sarah e, September 1, 2011 (view all comments by sarah e)
The Daughter of Time includes more history than I had anticipated, but I enjoyed all that. I am not British or particularly well-versed in British history, so some of the history was lost on me - I didn't read More's Richard III, I didn't learn anything about Richard III until college - but it was still enjoyable and not difficult to follow. It's a fun sort of mystery when you know it's based on real events, especially when a nightmarish villain of history is presented in a new light.
redrockbookworm, July 22, 2008 (view all comments by redrockbookworm)
Author Elizabeth MacKintosh, wrote under the pseudonym of Josephine Tey. She died in 1952 but her unique talent continues to entertain and enlighten her readers with her unusual mystery scenarios. With Daughter of Time she invites us to join the team of a 20th century Scotland Yard inspector Alan Grant and an American researcher currently on assignment at the British Museum as they utilized their powers of deductive reasoning (ala Sherlock Holmes) to ascertain the truth about with Richard III. Having been previously characterized by everyone from Shakespeare to Sir Thomas More as an evil hunchbacked usurper who murdered his two young nephews in the Tower of London in order to claim the throne; the Richard Plantagenet of this investigation is portrayed as an unusually trusting, loving and gentle man with no physical deformity.
As creatively and intellectually plotted as this novel is, its' true beauty lies in the fact that it encourages the reader to THINK. It obliquely tells us that one should never accept any recorded history without question since most history is written from the perspective of those in power at the time and is not necessarily factual. In addition it enhances knowledge and vocabulary and sent this reader scurrying to the computer to look up definitions of items such as Bill of Attainder, Titulus Regius, and Star Chamber (lo and behold....it is more than a movie with Michael Douglas).
Admittedly, this is a novel and the "Richard argument" presented by Tey's characters, although compelling, should not be viewed as incontrovertible fact. Her writing, however, deserves to be treasured and enjoyed like a fine wine that is rolled around on the tongue and savored before it is swallowed.
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jennifer morrow, March 18, 2008 (view all comments by jennifer morrow)
What an engrossing book. Part mystery, part British history lesson. Tey traces the facts of evil Richard III; did he really murder the two princes in the tower, or was he the victim of malicious gossip? The modern day detective story within the story is just as interesting as the historical one.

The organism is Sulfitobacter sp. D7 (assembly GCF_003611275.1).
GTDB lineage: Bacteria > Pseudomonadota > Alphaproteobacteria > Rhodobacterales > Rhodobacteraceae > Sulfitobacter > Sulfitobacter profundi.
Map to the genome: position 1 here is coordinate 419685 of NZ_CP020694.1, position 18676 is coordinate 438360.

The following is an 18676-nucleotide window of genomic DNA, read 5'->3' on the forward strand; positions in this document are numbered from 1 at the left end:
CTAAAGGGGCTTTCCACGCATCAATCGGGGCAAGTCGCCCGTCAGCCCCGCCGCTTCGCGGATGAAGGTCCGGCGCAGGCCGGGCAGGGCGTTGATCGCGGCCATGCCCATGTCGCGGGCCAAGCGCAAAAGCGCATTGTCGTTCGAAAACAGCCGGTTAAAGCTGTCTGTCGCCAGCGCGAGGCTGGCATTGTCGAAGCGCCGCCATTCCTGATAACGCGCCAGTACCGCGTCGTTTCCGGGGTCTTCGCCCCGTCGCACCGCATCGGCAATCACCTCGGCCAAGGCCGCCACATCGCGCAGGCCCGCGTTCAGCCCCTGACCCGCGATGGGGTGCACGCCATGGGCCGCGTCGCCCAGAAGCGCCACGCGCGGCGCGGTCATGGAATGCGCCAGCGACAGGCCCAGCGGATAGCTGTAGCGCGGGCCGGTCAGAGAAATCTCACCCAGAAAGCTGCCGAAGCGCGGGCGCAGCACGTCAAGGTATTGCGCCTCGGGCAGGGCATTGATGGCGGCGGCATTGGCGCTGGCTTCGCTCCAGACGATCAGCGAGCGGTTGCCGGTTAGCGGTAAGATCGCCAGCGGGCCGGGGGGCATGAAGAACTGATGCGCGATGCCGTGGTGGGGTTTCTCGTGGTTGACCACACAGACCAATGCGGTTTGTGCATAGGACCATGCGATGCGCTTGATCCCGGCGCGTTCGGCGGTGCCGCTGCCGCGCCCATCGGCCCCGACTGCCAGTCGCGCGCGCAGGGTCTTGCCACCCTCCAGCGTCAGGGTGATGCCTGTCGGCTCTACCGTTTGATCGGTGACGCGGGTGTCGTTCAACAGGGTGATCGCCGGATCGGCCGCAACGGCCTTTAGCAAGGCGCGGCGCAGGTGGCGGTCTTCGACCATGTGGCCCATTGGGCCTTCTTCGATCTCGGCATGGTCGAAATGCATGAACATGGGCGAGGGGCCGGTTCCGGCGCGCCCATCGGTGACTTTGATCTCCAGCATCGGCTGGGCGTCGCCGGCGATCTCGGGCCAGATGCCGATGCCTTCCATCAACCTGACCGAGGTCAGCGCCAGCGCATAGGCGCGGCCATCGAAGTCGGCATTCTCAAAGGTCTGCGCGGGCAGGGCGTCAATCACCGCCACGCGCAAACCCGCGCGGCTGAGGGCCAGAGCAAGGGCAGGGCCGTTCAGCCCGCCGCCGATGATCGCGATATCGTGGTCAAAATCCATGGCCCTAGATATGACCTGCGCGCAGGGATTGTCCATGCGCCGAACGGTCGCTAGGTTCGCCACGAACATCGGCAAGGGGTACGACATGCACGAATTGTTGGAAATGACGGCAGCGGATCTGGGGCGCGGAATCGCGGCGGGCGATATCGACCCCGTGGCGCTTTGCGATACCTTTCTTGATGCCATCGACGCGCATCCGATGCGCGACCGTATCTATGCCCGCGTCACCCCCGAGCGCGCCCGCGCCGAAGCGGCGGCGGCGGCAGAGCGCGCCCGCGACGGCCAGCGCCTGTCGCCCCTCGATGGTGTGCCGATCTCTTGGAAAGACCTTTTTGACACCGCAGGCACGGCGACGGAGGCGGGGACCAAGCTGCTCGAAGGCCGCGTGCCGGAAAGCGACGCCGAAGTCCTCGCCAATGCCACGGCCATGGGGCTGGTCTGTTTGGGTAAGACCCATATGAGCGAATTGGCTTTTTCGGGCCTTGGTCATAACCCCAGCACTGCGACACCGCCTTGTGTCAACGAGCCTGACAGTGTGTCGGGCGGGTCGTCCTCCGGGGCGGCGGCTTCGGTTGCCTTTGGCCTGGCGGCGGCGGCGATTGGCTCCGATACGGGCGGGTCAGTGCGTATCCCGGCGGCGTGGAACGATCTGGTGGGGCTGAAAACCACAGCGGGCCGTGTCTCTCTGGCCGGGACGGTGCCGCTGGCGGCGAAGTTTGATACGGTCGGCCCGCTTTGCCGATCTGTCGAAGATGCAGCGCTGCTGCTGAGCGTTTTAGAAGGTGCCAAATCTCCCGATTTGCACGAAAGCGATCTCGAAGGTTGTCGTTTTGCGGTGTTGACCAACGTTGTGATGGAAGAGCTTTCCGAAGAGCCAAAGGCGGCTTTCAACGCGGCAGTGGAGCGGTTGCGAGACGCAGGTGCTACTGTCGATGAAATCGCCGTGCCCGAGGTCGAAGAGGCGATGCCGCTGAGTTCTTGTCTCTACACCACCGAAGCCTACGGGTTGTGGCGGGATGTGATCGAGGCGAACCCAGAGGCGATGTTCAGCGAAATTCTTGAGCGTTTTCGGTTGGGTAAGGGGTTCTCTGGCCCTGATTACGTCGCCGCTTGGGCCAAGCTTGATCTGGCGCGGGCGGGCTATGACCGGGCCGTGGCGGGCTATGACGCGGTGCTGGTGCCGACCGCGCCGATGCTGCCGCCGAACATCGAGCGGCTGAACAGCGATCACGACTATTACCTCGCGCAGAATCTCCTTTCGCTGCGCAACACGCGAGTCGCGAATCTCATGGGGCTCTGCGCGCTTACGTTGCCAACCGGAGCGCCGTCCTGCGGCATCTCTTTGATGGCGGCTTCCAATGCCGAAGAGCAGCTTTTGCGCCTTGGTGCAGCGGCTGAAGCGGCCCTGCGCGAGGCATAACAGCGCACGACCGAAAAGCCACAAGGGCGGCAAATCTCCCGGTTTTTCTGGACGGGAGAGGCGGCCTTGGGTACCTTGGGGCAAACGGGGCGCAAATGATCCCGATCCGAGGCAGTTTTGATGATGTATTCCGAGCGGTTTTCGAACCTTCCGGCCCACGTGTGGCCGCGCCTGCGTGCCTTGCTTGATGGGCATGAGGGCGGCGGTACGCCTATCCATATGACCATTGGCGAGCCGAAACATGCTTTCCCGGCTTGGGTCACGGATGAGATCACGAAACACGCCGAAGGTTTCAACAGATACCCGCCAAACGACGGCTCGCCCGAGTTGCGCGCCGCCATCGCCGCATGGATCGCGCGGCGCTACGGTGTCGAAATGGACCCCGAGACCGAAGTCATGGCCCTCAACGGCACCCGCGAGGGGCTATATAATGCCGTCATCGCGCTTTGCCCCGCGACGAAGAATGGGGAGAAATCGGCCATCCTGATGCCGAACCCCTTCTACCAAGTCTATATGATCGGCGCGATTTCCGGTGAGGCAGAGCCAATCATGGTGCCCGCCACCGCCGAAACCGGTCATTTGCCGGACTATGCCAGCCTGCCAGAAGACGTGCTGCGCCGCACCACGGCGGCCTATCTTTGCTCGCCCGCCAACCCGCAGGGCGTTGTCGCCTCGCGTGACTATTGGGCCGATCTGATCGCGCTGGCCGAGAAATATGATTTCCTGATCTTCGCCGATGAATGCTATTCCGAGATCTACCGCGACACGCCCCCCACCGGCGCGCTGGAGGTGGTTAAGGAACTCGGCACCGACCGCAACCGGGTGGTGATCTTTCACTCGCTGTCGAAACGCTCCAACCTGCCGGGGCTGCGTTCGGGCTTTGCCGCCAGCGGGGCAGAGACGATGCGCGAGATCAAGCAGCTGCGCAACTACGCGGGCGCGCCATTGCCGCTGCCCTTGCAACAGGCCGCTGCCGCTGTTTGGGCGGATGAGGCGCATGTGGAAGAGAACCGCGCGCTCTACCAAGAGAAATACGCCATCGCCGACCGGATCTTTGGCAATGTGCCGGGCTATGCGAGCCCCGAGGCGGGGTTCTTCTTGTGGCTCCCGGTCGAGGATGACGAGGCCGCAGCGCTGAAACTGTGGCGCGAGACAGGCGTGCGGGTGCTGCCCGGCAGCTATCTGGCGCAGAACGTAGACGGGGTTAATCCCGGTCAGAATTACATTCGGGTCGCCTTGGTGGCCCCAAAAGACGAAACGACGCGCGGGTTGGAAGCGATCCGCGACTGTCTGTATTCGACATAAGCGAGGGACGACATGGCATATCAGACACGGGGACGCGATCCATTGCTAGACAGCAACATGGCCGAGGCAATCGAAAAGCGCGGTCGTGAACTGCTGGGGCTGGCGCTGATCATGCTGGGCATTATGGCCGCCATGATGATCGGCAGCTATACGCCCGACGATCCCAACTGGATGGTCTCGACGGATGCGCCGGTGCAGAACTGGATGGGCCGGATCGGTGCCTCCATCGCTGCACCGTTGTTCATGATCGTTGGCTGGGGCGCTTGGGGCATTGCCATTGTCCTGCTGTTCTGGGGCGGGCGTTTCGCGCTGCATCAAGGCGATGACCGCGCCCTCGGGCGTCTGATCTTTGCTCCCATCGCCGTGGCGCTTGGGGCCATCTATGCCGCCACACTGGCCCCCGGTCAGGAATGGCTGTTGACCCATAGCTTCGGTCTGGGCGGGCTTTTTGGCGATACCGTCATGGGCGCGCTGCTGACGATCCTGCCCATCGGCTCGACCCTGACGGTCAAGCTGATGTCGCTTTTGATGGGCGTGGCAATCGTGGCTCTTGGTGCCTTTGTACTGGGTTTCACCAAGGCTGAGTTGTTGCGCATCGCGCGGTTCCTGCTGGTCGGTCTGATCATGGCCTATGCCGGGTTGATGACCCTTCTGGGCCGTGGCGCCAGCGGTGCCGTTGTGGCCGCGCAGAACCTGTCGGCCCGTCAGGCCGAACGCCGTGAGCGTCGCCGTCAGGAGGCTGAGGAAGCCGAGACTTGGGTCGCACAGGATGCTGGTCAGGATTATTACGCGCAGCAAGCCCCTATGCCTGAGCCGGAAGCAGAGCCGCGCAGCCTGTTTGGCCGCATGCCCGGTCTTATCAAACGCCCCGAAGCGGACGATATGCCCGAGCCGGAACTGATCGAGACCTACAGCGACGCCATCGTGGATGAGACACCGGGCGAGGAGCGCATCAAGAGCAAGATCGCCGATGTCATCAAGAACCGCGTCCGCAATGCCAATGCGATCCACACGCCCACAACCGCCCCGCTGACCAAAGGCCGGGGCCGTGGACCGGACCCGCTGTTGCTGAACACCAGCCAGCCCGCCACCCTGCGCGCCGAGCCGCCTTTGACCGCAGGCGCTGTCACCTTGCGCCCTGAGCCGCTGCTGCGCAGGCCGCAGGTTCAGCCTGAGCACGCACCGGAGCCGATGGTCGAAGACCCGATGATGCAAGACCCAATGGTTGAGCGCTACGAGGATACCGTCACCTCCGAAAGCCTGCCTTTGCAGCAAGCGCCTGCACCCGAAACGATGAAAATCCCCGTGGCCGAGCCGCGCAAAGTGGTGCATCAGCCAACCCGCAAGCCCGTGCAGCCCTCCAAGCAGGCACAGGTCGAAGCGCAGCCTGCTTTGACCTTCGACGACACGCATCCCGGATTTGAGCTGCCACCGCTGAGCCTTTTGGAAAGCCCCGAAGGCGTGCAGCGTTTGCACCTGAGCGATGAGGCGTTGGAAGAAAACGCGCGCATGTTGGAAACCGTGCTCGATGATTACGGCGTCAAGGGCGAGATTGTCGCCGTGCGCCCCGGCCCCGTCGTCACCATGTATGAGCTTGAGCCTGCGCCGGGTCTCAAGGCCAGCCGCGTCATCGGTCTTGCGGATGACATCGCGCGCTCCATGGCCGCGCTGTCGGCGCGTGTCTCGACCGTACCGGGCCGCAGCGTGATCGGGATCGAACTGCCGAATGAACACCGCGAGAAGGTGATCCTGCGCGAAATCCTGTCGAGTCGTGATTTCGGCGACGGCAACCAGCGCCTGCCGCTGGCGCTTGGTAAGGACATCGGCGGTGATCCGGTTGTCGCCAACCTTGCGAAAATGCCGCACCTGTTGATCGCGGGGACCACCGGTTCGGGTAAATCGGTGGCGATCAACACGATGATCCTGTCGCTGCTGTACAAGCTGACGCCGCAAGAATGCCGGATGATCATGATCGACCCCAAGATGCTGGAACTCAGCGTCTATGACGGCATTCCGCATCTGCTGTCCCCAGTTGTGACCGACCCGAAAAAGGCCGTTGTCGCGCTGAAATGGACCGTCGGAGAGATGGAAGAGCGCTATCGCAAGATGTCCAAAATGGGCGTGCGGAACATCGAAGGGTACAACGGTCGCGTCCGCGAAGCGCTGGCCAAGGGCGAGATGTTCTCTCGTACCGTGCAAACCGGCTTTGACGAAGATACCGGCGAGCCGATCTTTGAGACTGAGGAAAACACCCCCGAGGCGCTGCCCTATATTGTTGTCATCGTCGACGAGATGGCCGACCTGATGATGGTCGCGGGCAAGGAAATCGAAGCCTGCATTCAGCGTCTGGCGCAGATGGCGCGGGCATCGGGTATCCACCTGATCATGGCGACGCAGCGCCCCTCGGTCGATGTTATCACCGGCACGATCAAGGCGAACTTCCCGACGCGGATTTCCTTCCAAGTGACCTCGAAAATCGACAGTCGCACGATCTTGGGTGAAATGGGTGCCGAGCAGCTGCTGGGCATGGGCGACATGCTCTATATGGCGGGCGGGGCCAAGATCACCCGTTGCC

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Scribner Book Company -
by Boston Sunday Globe,
"The unalloyed pleasure of watching a really cultivated mind in action! Buy and cherish!"
by The New York Times,
"One of the best mysteries of all time."
In one of Tey's bestselling mystery novels ever, Scotland Yard Inspector Alan Grant is intrigued by a portrait of Richard III. Could such a sensitive face actually belong to one of history's most heinous villains--a king who killed his brother's children to secure his crown? Grant determines to find out once and for all what kind of man Richard was and who in fact killed the princes in the tower.
by Simon and Schuster,
Josephine Tey re-creates one of history's most famous — and vicious — crimes in her classic bestselling novel, a must read for connoisseurs of fiction, now with a new introduction by Robert Barnard
Inspector Alan Grant of Scotland Yard, recuperating from a broken leg, becomes fascinated with a contemporary portrait of Richard III that bears no resemblance to the Wicked Uncle of history. Could such a sensitive, noble face actually belong to one of the world's most heinous villains — a venomous hunchback who may have killed his brother's children to make his crown secure? Or could Richard have been the victim, turned into a monster by the usurpers of England's throne? Grant determines to find out once and for all, with the help of the British Museum and an American scholar, what kind of man Richard Plantagenet really was and who killed the Little Princes in the Tower.
The Daughter of Time is an ingeniously plotted, beautifully written, and suspenseful tale, a supreme achievement from one of mystery writing's most gifted masters.
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